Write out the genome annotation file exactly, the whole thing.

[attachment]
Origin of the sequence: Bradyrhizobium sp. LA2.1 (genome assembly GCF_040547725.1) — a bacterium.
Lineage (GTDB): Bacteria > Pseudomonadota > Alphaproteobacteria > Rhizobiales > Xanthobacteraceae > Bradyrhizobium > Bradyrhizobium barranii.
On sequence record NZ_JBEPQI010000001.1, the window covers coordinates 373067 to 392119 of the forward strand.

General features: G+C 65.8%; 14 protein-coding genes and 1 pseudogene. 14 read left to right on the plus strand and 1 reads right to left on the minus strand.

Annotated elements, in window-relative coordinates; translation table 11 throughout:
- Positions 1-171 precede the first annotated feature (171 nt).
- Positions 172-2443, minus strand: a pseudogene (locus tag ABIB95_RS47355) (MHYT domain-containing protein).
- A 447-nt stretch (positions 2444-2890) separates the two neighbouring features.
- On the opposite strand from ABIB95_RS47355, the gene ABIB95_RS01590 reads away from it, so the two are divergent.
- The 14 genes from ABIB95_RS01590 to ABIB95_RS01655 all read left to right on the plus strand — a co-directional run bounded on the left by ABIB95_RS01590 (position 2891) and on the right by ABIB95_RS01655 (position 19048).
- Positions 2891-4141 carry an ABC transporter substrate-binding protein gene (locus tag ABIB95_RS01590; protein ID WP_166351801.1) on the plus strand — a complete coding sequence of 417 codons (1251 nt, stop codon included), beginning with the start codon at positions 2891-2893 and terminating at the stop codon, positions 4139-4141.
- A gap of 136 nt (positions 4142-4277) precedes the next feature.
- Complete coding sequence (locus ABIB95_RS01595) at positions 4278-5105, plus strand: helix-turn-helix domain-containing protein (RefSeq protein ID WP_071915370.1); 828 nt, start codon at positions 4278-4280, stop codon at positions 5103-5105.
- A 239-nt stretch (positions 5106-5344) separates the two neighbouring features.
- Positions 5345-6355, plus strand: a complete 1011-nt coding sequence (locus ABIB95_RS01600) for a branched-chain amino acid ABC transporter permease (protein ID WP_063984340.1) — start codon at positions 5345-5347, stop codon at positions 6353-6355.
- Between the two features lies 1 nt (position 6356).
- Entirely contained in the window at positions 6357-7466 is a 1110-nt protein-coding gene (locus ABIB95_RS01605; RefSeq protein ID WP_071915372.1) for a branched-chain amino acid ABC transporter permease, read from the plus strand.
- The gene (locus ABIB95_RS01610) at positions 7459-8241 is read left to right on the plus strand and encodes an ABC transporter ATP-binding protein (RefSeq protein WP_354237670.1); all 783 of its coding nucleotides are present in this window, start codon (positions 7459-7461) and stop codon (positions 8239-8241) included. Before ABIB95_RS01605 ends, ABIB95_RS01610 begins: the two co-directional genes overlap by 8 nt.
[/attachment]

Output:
Origin of the sequence: Bradyrhizobium sp. LA2.1 (genome assembly GCF_040547725.1) — a bacterium.
Lineage (GTDB): Bacteria > Pseudomonadota > Alphaproteobacteria > Rhizobiales > Xanthobacteraceae > Bradyrhizobium > Bradyrhizobium barranii.
On sequence record NZ_JBEPQI010000001.1, the window covers coordinates 373067 to 392119 of the forward strand.

General features: G+C 65.8%; 14 protein-coding genes and 1 pseudogene. 14 read left to right on the plus strand and 1 reads right to left on the minus strand.

Annotated elements, in window-relative coordinates; translation table 11 throughout:
- Positions 1-171 precede the first annotated feature (171 nt).
- Positions 172-2443, minus strand: a pseudogene (locus tag ABIB95_RS47355) (MHYT domain-containing protein).
- A 447-nt stretch (positions 2444-2890) separates the two neighbouring features.
- On the opposite strand from ABIB95_RS47355, the gene ABIB95_RS01590 reads away from it, so the two are divergent.
- The 14 genes from ABIB95_RS01590 to ABIB95_RS01655 all read left to right on the plus strand — a co-directional run bounded on the left by ABIB95_RS01590 (position 2891) and on the right by ABIB95_RS01655 (position 19048).
- Positions 2891-4141 carry an ABC transporter substrate-binding protein gene (locus tag ABIB95_RS01590; protein ID WP_166351801.1) on the plus strand — a complete coding sequence of 417 codons (1251 nt, stop codon included), beginning with the start codon at positions 2891-2893 and terminating at the stop codon, positions 4139-4141.
- A gap of 136 nt (positions 4142-4277) precedes the next feature.
- Complete coding sequence (locus ABIB95_RS01595) at positions 4278-5105, plus strand: helix-turn-helix domain-containing protein (RefSeq protein ID WP_071915370.1); 828 nt, start codon at positions 4278-4280, stop codon at positions 5103-5105.
- A 239-nt stretch (positions 5106-5344) separates the two neighbouring features.
- Positions 5345-6355, plus strand: a complete 1011-nt coding sequence (locus ABIB95_RS01600) for a branched-chain amino acid ABC transporter permease (protein ID WP_063984340.1) — start codon at positions 5345-5347, stop codon at positions 6353-6355.
- Between the two features lies 1 nt (position 6356).
- Entirely contained in the window at positions 6357-7466 is a 1110-nt protein-coding gene (locus ABIB95_RS01605; RefSeq protein ID WP_071915372.1) for a branched-chain amino acid ABC transporter permease, read from the plus strand.
- The gene (locus ABIB95_RS01610) at positions 7459-8241 is read left to right on the plus strand and encodes an ABC transporter ATP-binding protein (RefSeq protein WP_354237670.1); all 783 of its coding nucleotides are present in this window, start codon (positions 7459-7461) and stop codon (positions 8239-8241) included. Before ABIB95_RS01605 ends, ABIB95_RS01610 begins: the two co-directional genes overlap by 8 nt.